From Jabez Bowen
Providence Rhode Island July 27. 1785
I am Requested by John Low Esqr. a Respectable Citizen of this State to make application for the Release of his Son Richard Low, who was taken in the Year 1776, on Board a Marchant Vessell and was sent to the East Indies. in January 1784. he was on Board the Defence of Seventy Four Guns at Bombay many more of our poor Country men are in the same situation. so that I suppose that a general application would be verry servisable and necessary.1
I am informed that in the Year 1775 their was a Ballance of three thousand pounds Sterling due to the Colony of Rhode Island. that Money; had been stopped by Orders from the Minister, to Reimburse Dor. Moffatt—Martin Howard, Esqr. &c. for Damages they sustained at the Time of the Stamp Act. on the Colony takeing the matter up, and Remonstrating to the Ministry on their detaning the propertily of the Colony, the Ballance never was broke upon, but now appears fairly due by the Treasury Books. Divers applications have been made by the Loyalists that lost property in this State to procure Orders from the Minister to Draw the said Ballance out of the Treasury but all to no purpose. you would do a verry acceptable service to this State if you would be so kind as Enquire into the above, and also to know if a Bill or Bills should be drawn for the same, wheather they would be paid;2 By renewing our former Trade with Great-Brittain there is a large Debt due from America. By the Acts of Parlement and other New Commercial Regulations. Brittain has put it quite out of our power, to discharge the Debt in any other way than by Remitting Cash. this has been the Case to such a Degree that we find it verry difficult to raise Money for Marketing and other small Domestick uses. verry great Complaints among the Farmers for want of Money to pay their Taxes, and Business, of every kind stagnated.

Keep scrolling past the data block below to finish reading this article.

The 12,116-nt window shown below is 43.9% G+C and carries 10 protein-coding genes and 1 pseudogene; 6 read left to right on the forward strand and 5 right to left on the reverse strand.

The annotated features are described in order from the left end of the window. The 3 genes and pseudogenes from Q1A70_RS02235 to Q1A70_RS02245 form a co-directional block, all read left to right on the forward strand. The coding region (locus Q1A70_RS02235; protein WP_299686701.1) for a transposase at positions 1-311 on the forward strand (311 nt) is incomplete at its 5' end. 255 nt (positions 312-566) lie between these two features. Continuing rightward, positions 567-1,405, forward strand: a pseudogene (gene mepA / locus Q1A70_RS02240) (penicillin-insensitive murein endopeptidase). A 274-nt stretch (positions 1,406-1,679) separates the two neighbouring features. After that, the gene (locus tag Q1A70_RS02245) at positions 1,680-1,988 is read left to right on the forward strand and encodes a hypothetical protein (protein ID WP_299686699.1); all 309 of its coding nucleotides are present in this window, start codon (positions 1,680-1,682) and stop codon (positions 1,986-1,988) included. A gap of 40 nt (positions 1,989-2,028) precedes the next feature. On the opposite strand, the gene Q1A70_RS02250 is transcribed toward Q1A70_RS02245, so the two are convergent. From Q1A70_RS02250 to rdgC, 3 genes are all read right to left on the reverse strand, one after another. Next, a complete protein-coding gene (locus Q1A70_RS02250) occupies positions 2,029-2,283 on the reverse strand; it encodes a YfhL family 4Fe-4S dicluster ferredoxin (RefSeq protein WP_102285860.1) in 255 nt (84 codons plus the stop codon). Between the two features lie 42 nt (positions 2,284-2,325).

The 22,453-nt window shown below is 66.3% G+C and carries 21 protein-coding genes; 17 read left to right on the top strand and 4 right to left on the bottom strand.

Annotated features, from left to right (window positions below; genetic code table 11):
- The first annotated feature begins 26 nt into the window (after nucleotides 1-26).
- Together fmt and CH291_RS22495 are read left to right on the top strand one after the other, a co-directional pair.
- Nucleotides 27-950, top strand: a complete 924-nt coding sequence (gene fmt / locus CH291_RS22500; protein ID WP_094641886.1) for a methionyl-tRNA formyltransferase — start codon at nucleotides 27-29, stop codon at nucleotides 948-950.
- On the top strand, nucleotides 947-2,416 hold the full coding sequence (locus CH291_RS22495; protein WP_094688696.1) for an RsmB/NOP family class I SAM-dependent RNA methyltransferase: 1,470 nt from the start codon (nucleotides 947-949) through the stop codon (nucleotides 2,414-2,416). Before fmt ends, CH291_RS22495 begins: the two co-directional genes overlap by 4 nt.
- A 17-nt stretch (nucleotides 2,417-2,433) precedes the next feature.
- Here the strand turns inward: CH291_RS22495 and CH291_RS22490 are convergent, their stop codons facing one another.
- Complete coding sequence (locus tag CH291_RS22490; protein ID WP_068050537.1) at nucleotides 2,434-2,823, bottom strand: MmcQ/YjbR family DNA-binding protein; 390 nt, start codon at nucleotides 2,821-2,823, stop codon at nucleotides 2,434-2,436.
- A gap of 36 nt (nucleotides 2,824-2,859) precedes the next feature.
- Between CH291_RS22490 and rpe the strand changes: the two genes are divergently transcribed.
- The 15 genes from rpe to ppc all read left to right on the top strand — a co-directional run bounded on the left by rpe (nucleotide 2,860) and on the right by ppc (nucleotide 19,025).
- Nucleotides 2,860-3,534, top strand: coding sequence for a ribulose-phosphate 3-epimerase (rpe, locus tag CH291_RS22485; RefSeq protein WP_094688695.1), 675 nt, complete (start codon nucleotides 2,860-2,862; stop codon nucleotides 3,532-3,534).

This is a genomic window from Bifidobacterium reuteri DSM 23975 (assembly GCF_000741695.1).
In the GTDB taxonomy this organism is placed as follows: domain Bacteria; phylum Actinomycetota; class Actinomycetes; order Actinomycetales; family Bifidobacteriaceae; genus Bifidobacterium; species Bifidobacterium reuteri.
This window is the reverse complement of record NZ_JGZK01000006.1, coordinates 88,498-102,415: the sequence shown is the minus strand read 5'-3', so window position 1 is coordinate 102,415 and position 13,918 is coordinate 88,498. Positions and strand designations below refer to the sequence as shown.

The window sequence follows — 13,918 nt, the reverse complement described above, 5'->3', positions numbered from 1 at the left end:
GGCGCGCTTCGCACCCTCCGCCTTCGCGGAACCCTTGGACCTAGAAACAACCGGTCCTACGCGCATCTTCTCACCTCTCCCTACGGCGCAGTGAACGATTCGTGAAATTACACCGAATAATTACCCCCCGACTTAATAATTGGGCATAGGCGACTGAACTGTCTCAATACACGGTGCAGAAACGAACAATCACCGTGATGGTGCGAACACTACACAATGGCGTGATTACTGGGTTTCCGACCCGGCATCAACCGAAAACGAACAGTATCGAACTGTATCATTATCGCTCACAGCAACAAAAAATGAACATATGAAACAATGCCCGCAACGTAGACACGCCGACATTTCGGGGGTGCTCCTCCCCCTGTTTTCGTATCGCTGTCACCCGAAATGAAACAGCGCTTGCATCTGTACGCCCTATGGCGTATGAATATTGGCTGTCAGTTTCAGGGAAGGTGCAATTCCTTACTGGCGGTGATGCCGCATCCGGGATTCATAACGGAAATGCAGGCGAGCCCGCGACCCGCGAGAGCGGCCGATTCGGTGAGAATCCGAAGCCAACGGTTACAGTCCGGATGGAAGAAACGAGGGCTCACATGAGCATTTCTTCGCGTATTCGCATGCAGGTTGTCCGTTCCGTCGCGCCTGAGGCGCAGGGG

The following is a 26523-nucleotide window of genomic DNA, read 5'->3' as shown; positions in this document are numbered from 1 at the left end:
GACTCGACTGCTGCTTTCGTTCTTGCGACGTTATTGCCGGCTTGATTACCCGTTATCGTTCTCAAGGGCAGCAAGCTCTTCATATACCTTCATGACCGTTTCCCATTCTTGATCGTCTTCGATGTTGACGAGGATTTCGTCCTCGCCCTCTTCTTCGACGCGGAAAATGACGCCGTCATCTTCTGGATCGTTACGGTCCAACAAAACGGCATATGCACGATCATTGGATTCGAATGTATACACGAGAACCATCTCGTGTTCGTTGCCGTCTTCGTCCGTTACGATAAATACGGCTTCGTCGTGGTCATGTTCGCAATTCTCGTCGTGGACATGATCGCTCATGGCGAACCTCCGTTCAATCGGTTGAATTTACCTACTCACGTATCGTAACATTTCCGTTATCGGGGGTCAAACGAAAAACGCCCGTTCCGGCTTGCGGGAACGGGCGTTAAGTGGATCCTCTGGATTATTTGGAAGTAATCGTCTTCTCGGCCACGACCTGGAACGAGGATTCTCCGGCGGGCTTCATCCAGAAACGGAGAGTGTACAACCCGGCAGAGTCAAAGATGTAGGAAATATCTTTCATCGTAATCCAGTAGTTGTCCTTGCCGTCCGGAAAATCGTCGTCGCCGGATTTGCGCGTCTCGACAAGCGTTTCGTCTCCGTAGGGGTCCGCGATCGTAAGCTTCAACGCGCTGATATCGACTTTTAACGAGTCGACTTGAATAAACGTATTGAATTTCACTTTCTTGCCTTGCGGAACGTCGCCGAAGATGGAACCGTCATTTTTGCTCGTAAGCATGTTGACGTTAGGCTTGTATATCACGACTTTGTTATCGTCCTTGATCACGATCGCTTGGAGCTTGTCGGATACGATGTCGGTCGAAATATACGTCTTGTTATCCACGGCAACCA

If the British will not permitt us to send our Oil Duty free; I think the New England States cannot make payment for the Debts already contracted. neighther will they be so unwise as to Contract new ones; so that we shall be gradually disconnected. who will loose or who gain by this alteration, Time only must discover. this I infer that we American must be more Frugal, and bend our Force to promote Arts and Manufactorys among our selves.
Your Old Friend Govr. Hopkins Departed this Life on the 13th of this Instant in the 79th Year of his Age, he Dy’d as he Lived The Firm Zelous Patriot. and Friend to the Liberties of Mankind.3
I wish you to Pardon the Length of this Letter, (and (tho’ unknown) Beleve that I am Your Excellencys Most / Obedient and verry Humb Servant.
Dep-Govr. Rd Island.
RC (Adams Papers); internal address: “Excellency J. Adams Esqr ”; endorsed: “Jabez Bowen Esq / Deputy Governor / of Rhode Island / 27. July. Ansd. Sept. 8. / 1785.”
2. Two influential Rhode Island loyalists, Dr. Thomas Moffatt and attorney Martin Howard Jr., sued for damages after Stamp Act protesters burnt them in effigy and ransacked their homes in Aug. 1765. Moffatt and Howard fled to London, bent on reporting the chief perpetrators of the riot to British officials, but their steady efforts to gain compensation from the Rhode Island assembly failed. Initially, Moffatt won only £179 of his £1310 claim in 1772, while Howard was granted £76, instead of his original request of £970. When the British Treasury, which still owed funds to the colony for subsidizing the Crown Point campaign of 1756, refused to pay the overdue amount until Moffatt and Howard received generous compensation, deadlock ensued. There is no indication that JA ever pursued the claim (The Correspondence of the Colonial Governors of Rhode Island, 1723–1775, ed. Gertrude Selwyn Kimball, 2 vols., Boston, 1903, 2:387, 426–429; David S. Lovejoy, Rhode Island Politics and the American Revolution, 1760–1776, Providence, R.I., 1958, p. 104–106, 110–111).
3. Stephen Hopkins (1707–1785), former colonial governor of Rhode Island, served as a member of Congress alongside JA from the opening of the First Continental Congress in 1774 until he retired owing to ill health in Sept. 1776 (ANB description begins John A. Garraty, Mark C. Carnes, and Paul Betz, eds., American National Biography, New York, 1999–2002; 24 vols. plus supplement; rev. edn., www.anb.org. description ends ). In his Autobiography, JA remembered social evenings with Hopkins and other members of Congress, recalling that the Rhode Islander “never drank to excess, but all he drank was immediately not only converted into Wit, Sense, Knowledge and good humour, but inspired Us all with similar qualities” (JA, D&A description begins Diary and Autobiography of John Adams, ed. L. H. Butterfield and others, Cambridge, 1961; 4 vols. description ends , 3:350).